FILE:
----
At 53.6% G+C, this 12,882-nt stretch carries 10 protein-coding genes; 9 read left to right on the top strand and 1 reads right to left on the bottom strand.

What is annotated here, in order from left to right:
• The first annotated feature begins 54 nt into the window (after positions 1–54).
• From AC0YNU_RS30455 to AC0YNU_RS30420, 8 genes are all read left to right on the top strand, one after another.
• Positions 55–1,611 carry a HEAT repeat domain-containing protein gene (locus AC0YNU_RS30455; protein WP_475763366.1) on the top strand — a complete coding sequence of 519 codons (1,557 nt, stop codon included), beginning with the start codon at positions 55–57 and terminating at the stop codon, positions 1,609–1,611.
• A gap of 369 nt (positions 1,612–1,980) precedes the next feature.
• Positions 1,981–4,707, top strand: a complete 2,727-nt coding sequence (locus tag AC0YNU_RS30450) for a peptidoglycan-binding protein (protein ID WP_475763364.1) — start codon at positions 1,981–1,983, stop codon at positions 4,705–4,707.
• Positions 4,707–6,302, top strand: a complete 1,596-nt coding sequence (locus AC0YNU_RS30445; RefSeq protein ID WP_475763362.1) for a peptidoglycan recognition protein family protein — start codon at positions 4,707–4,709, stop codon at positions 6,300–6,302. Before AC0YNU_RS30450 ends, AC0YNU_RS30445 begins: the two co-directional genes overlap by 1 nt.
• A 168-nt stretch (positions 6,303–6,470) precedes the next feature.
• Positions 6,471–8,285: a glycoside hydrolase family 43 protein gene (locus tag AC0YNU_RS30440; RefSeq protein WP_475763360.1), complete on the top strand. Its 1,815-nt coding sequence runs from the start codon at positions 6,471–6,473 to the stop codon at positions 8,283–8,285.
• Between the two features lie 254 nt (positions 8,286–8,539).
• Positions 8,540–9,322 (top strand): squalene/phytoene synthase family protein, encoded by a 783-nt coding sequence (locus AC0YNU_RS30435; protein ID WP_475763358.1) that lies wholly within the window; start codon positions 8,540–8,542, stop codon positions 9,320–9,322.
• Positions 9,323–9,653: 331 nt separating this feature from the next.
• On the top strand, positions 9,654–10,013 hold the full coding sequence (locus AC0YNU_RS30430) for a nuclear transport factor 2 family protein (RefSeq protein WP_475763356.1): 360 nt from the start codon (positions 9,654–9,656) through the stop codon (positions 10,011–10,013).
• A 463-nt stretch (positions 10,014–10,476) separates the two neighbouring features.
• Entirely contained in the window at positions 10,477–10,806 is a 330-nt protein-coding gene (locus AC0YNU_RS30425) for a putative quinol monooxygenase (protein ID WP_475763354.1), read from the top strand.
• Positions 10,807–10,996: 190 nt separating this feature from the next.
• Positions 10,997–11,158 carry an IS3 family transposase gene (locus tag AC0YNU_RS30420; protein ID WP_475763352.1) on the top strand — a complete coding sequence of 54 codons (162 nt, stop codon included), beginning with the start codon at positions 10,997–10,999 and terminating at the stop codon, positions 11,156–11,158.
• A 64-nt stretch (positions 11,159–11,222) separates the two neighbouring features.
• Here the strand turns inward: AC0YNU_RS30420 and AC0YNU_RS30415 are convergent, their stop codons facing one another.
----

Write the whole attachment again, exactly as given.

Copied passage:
At 53.6% G+C, this 12,882-nt stretch carries 10 protein-coding genes; 9 read left to right on the top strand and 1 reads right to left on the bottom strand.

What is annotated here, in order from left to right:
• The first annotated feature begins 54 nt into the window (after positions 1–54).
• From AC0YNU_RS30455 to AC0YNU_RS30420, 8 genes are all read left to right on the top strand, one after another.
• Positions 55–1,611 carry a HEAT repeat domain-containing protein gene (locus AC0YNU_RS30455; protein WP_475763366.1) on the top strand — a complete coding sequence of 519 codons (1,557 nt, stop codon included), beginning with the start codon at positions 55–57 and terminating at the stop codon, positions 1,609–1,611.
• A gap of 369 nt (positions 1,612–1,980) precedes the next feature.
• Positions 1,981–4,707, top strand: a complete 2,727-nt coding sequence (locus tag AC0YNU_RS30450) for a peptidoglycan-binding protein (protein ID WP_475763364.1) — start codon at positions 1,981–1,983, stop codon at positions 4,705–4,707.
• Positions 4,707–6,302, top strand: a complete 1,596-nt coding sequence (locus AC0YNU_RS30445; RefSeq protein ID WP_475763362.1) for a peptidoglycan recognition protein family protein — start codon at positions 4,707–4,709, stop codon at positions 6,300–6,302. Before AC0YNU_RS30450 ends, AC0YNU_RS30445 begins: the two co-directional genes overlap by 1 nt.
• A 168-nt stretch (positions 6,303–6,470) precedes the next feature.
• Positions 6,471–8,285: a glycoside hydrolase family 43 protein gene (locus tag AC0YNU_RS30440; RefSeq protein WP_475763360.1), complete on the top strand. Its 1,815-nt coding sequence runs from the start codon at positions 6,471–6,473 to the stop codon at positions 8,283–8,285.
• Between the two features lie 254 nt (positions 8,286–8,539).
• Positions 8,540–9,322 (top strand): squalene/phytoene synthase family protein, encoded by a 783-nt coding sequence (locus AC0YNU_RS30435; protein ID WP_475763358.1) that lies wholly within the window; start codon positions 8,540–8,542, stop codon positions 9,320–9,322.
• Positions 9,323–9,653: 331 nt separating this feature from the next.
• On the top strand, positions 9,654–10,013 hold the full coding sequence (locus AC0YNU_RS30430) for a nuclear transport factor 2 family protein (RefSeq protein WP_475763356.1): 360 nt from the start codon (positions 9,654–9,656) through the stop codon (positions 10,011–10,013).
• A 463-nt stretch (positions 10,014–10,476) separates the two neighbouring features.
• Entirely contained in the window at positions 10,477–10,806 is a 330-nt protein-coding gene (locus AC0YNU_RS30425) for a putative quinol monooxygenase (protein ID WP_475763354.1), read from the top strand.
• Positions 10,807–10,996: 190 nt separating this feature from the next.
• Positions 10,997–11,158 carry an IS3 family transposase gene (locus tag AC0YNU_RS30420; protein ID WP_475763352.1) on the top strand — a complete coding sequence of 54 codons (162 nt, stop codon included), beginning with the start codon at positions 10,997–10,999 and terminating at the stop codon, positions 11,156–11,158.
• A 64-nt stretch (positions 11,159–11,222) separates the two neighbouring features.
• Here the strand turns inward: AC0YNU_RS30420 and AC0YNU_RS30415 are convergent, their stop codons facing one another.